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By the way, I never thought that there was any intentional deceit going on. Certainly there was not any on the part of the Prime Minister—but I thought that
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he probably believed too much in the story that he was telling, which made him inattentive, as we now know, to the fact that, as Lord Butler has told us, the intelligence was being used to carry more than it could bear. Therefore, it is crucial that we go back and find out exactly what happened in terms of the story that was developed.

Without making, I hope, a trivial party point, I suggest that there is one inquiry that the Opposition could have at once, which is to examine why they did not know and understand better the flaws in the story that we were given at the time. That is one inquiry that they have it in their control to put in hand now, because that factor was of extreme importance, as it turned out.

I want to pick up the point that the hon. Member for Stratford-on-Avon made. Where does Parliament—

Mr. Gerald Howarth (Aldershot) (Con): The hon. Gentleman raises an important point, but speaking for myself, I never thought that I would be led astray by my own Prime Minister in respect of security matters. It always seemed to me unnecessary for the House to be kept informed of the minutiae of security matters, as long as the Prime Minister knew what was going on. The fact is that, as my hon. Friend the Member for Stratford-on-Avon (Mr. Maples) said earlier, the intelligence services were effectively suborned. That has not happened in recent history, and it is, in part, what has led us to the desperate situation that we now face.

Dr. Wright: I realise that that is the line that is given—that we were all woefully misled by the Prime Minister—but large numbers of Members of the House were not woefully misled by the Prime Minister. They interrogated the evidence, made political judgments and came to rather shrewd conclusions. Indeed, the right hon. and learned Member for Kensington and Chelsea has just told us that that is entirely what should have happened, so it cannot be simply that the Opposition were misled by what the Prime Minister said. The story is deeper, richer and more troubling than that.

I now want to talk about Parliament, because that element is the bit of the Opposition motion’s call for an inquiry that I dissent from. The Opposition are mistaken to call for a committee of Privy Councillors. Again, there is a story behind what happened. A couple of years ago the Public Administration Committee, which I chair, conducted an inquiry into inquiries; it was the first time that that had been done. We looked into the whole history of inquiries—who called them, how they were organised, and the whole shooting match. At the time the Government were introducing their own Bill—the Inquiries Bill—to regularise how a range of them were conducted. What became clear as a result of our inquiry was that Parliament had, through a complex process, effectively abandoned the field.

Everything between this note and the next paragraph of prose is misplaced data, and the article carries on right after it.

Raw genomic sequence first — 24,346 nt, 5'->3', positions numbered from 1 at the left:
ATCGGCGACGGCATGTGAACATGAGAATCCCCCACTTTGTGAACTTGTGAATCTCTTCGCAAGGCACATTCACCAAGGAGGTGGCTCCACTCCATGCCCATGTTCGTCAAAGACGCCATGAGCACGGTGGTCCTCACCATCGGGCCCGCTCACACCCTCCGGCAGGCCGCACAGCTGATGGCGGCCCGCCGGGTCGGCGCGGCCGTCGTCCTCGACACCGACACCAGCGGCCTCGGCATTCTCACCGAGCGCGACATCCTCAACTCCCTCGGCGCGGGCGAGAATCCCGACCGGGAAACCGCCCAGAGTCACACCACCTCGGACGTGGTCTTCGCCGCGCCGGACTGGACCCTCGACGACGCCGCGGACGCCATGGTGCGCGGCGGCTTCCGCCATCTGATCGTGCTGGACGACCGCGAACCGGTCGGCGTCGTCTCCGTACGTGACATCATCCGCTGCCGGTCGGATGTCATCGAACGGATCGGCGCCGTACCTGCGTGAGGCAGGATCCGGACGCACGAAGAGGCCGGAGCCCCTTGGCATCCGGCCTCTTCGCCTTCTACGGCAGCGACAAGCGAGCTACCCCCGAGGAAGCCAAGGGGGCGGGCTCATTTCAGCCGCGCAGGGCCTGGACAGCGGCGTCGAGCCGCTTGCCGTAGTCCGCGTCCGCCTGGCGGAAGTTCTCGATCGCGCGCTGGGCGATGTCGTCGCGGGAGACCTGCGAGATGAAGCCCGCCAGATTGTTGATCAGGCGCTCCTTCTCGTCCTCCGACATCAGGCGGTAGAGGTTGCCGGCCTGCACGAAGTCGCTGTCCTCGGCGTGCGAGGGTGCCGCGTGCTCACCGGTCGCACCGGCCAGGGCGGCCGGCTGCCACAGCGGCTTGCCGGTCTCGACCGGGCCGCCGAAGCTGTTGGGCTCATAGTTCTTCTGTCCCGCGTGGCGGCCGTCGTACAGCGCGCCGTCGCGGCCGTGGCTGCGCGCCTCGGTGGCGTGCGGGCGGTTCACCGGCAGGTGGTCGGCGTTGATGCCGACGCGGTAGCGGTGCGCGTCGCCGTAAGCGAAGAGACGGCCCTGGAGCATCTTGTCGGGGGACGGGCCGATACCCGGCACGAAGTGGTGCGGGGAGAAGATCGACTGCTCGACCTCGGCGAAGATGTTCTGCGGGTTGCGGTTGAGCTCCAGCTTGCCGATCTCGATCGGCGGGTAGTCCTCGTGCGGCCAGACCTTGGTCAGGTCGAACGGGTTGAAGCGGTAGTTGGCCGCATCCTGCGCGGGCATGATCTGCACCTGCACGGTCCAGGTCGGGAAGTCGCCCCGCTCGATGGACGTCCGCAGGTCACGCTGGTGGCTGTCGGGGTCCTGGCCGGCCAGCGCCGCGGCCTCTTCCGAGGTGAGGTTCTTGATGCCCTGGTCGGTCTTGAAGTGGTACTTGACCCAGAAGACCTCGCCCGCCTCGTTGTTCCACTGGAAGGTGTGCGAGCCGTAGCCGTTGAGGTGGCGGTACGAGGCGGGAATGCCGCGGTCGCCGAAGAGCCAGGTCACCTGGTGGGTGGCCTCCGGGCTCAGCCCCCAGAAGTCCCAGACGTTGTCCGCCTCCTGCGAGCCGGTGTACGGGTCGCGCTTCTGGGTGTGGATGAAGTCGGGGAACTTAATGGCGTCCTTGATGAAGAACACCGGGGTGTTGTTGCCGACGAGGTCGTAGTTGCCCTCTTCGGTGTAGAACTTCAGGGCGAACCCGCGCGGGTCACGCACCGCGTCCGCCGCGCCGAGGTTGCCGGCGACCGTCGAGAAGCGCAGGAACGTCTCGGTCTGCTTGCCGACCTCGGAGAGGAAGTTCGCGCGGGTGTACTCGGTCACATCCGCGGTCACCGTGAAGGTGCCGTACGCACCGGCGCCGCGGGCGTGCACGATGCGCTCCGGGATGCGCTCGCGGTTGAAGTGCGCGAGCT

In the 19th century the parliamentary inquiry was the dominant form of inquiry. Reference has been made to the first world war and the Dardanelles campaign, but we could go all the way back to the Crimean war. The House established a Committee of inquiry to report on the condition of the Army before Sebastopol. Gladstone spoke against it, and it produced the downfall of the
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Aberdeen Government. However, as the party system solidified at the beginning of the 20th century, it became difficult for Parliament to undertake dispassionate cross-party inquiries. The example that is always cited is the Committee on the Marconi scandal. That parliamentary inquiry divided on party lines, and has been described as the first great whitewash. As a consequence, the Tribunals of Inquiry (Evidence) Act 1921 was introduced, which effectively took inquiries outside this House, retaining only the requirement for a resolution of this House to set up such an inquiry. The establishment of an inquiry was still anchored in a parliamentary resolution, although the inquiry itself was taken outside the House. That in turn was also criticised. The Salmon commission looked into the matter, and now we have this Government’s Inquiries Act 2005.

The overall consequence has been that Parliament has been taken out of the picture. In our report of a couple of years ago, my Committee argued that we should not abandon that territory. There is a category of inquiry on issues of great political importance that only parliamentary politics can get its teeth into. I say, with great respect, that such matters are not for judges. We heard great evidence from the then Lord Chief Justice, Lord Woolf, who emphatically said that there is a category of politically contentious inquiries in which judges should not be involved.

Therefore, there is a need for a specific kind of inquiry on matters that are not appropriate for the judge route or other routes—but Parliament has abandoned conducting such inquiries and is unable to undertake them through its existing Select Committee system. I am referring to forensic, fact-finding inquiries, such as the example we heard about in respect of the Foreign Affairs Committee. That is why I have a reservation about the form of inquiry proposed in the Opposition motion. We asked Lord Butler about this matter, and he agreed that it would have been better if his inquiry had been a parliamentary inquiry. He also pointed out that four of the five members of his team were parliamentarians, so it would have been quite easy to have made it a parliamentary inquiry. For the category of inquiries I am referring to, it is constitutionally important that Parliament as an institution can say, “This subject is of such great public importance that Parliament must set up a parliamentary commission of inquiry, beyond its Select Committee system.” That would involve bringing in outsiders, as required. However, Parliament must be able to do that.